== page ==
Best for large bad credit loans – PersonalLoans.com

      PersonalLoans.com is like an oasis in the desert for borrowers in a cash flow drought — it has reasonable rates, large loan amounts and longer repayment terms. 

      APR Range
      5.99%–35.99%
      Loan Amount
      $500–$35K
      Term
      90 days–72 months
      SimpleScore
      4 / 5.0
      close
      SimpleScore PersonalLoans.com 4
      Rates 2
      Loan Size 5
      Terms 5
      Support 3
      Fees 5

      Need an even larger loan? You may be able to get it through PersonalLoans.com.

      PersonalLoans.com is another loan platform that matches you with lenders based on your financial profile. Lenders on the site usually require you to have a credit score of at least 580 to get a personal loan. You’ll also need a source of income, but it doesn’t have to come from a job. Social Security benefits, disability income or self-employment income may be enough to qualify you for a loan.

      Check Your Personal Loan Rates

      Answer a few questions to see which personal loans you pre-qualify for. It’s quick and easy, and it will not impact your credit score.

      Get Started

      with our trusted partners at Bankrate.com

      [ Read: Best Bad Credit Personal Loans in 2020 ]

      What is an emergency loan?

      Emergency loans are a form of personal loan that can get you through a tough financial situation like losing your job or getting stuck with a big medical bill. A lender loans a borrower money and then expects repayment of the entire amount, plus interest and fees. They usually have fast application processes and funding times to get you the money you need quickly. Personal loans are the best, cheapest emergency loan option, but you can also take out payday, title or pawn shop loans in a pinch.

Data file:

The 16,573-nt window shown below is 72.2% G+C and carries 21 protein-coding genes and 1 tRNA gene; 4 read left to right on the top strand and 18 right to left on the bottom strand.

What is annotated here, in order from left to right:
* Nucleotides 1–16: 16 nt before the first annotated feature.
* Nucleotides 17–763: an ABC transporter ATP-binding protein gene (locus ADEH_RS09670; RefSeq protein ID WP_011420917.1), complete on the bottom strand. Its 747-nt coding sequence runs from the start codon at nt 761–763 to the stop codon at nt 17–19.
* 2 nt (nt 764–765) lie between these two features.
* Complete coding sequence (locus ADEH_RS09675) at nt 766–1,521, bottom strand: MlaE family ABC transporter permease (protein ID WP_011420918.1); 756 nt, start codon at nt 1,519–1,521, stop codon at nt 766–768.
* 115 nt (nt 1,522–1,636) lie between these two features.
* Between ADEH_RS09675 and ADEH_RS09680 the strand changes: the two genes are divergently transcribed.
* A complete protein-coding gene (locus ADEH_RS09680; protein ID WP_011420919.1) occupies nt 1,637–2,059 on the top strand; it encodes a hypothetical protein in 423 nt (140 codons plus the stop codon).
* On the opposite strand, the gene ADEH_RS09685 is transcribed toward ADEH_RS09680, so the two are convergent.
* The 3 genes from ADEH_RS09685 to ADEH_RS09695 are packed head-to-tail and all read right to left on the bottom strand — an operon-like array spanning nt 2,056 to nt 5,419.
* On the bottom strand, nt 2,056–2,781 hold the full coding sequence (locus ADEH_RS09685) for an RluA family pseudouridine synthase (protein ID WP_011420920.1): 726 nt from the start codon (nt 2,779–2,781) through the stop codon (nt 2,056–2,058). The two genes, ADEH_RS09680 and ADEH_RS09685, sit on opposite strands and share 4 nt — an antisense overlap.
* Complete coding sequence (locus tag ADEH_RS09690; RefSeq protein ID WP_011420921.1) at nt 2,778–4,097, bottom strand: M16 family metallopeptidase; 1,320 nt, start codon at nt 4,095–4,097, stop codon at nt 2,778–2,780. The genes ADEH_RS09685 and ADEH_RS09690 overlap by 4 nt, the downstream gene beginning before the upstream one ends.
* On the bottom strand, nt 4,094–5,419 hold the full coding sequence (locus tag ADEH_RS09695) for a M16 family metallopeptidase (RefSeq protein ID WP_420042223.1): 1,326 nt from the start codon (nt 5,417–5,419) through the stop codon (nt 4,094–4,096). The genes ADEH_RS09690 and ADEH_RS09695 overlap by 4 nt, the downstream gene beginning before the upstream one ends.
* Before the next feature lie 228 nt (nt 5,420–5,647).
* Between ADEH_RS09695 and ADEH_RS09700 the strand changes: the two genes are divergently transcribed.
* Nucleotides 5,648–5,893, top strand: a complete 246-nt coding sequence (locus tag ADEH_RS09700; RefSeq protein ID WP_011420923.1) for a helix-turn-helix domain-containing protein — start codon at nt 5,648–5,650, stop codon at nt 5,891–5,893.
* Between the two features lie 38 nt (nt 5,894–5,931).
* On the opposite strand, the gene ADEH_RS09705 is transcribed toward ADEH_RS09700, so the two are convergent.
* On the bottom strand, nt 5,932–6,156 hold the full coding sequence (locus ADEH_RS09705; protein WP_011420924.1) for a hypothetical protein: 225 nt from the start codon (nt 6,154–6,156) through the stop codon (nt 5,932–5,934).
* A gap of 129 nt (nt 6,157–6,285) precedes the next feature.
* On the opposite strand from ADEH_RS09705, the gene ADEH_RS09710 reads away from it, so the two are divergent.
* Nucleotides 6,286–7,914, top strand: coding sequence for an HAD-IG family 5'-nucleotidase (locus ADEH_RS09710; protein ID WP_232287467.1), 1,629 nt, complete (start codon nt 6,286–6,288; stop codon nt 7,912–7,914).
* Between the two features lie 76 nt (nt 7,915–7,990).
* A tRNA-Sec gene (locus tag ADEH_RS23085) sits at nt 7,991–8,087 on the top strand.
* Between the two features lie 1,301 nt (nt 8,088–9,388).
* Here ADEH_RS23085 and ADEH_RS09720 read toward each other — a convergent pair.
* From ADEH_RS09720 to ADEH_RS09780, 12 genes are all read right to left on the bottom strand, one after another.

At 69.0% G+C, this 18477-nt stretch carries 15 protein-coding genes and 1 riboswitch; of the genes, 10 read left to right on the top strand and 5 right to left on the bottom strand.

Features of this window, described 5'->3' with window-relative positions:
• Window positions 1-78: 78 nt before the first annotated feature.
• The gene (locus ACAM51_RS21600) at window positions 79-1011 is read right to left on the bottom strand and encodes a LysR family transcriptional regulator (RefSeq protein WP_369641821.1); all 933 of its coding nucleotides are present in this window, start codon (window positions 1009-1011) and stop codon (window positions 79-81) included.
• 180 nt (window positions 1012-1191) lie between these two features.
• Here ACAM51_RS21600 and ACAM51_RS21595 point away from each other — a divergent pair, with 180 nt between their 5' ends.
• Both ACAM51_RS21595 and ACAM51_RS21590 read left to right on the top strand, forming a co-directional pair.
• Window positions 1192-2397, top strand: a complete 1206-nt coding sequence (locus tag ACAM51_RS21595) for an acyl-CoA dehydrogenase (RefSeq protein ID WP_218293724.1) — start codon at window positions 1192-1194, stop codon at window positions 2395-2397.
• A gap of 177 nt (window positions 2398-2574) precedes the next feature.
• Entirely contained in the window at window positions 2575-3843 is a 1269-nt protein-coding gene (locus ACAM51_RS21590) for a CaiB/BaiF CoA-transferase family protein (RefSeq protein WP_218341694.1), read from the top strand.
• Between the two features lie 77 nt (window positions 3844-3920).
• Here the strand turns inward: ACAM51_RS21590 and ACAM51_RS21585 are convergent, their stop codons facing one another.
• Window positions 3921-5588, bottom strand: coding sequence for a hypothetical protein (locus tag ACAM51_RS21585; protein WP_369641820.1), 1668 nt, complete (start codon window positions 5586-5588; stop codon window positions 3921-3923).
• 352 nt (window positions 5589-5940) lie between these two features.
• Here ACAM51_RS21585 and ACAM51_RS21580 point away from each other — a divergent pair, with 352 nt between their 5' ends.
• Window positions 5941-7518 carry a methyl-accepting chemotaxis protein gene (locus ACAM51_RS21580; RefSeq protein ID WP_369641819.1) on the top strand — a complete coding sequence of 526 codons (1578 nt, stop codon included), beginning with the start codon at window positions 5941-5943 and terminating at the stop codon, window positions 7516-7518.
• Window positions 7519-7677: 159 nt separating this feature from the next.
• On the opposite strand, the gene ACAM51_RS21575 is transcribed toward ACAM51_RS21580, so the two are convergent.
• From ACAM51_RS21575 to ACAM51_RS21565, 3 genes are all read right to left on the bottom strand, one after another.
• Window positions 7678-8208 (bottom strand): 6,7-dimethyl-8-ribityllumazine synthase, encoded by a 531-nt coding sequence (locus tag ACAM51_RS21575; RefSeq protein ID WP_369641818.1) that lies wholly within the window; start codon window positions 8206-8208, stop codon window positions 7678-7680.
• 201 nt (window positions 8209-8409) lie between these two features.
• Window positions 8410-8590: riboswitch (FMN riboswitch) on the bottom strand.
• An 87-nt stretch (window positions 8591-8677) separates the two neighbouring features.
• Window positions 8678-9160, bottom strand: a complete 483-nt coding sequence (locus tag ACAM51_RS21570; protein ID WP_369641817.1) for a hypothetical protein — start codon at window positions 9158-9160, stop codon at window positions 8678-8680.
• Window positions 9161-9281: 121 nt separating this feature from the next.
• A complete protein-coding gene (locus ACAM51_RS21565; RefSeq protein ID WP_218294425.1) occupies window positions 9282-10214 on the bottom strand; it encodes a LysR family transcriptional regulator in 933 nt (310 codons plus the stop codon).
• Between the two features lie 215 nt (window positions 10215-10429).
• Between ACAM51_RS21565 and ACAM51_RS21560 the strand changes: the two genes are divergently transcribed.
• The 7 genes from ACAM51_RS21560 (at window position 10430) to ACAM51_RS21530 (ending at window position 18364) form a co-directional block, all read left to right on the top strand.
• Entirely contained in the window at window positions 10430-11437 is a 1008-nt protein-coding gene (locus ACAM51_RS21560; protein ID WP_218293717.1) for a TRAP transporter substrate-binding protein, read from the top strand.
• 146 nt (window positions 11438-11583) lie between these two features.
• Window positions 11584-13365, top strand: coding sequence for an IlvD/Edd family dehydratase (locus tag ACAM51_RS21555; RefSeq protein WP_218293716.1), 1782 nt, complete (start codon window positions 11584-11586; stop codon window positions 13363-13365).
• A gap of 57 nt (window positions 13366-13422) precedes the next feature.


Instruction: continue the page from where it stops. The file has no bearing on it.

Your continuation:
How emergency loans work

      Most emergency loans are installment loans, meaning you borrow a lump sum and repay it over a period of a few weeks or months. Emergency loans can range from $100 all the way up to $35,000 or more. But if you have a low credit score or limited income, you may not be able to borrow as much as someone with a higher score and level of income. You may also get charged a high interest rate if lenders see you as a risk.

      [ Related: How to Get a Loan With Bad Credit ]

      Still, if you can’t get a loan from family and friends, or don’t want to, emergency loans may be a good option. They have fast funding times and flexible eligibility requirements, allowing you to qualify even if you’re unemployed.

      Fast funding

      Many personal loans have quick application processes, allowing you to apply online in minutes. Once you send in your financial details, you’ll usually receive your funds in one to seven business days. Typically, fast funding for personal loans means either same-day funding or next-day funding. If you need an emergency loan, look for lenders that offer same-day or next-day funding.

      Flexible eligibility

      Lenders understand that borrowers who need money for unexpected expenses don’t always have perfect finances. That’s why many emergency loans have flexible eligibility requirements.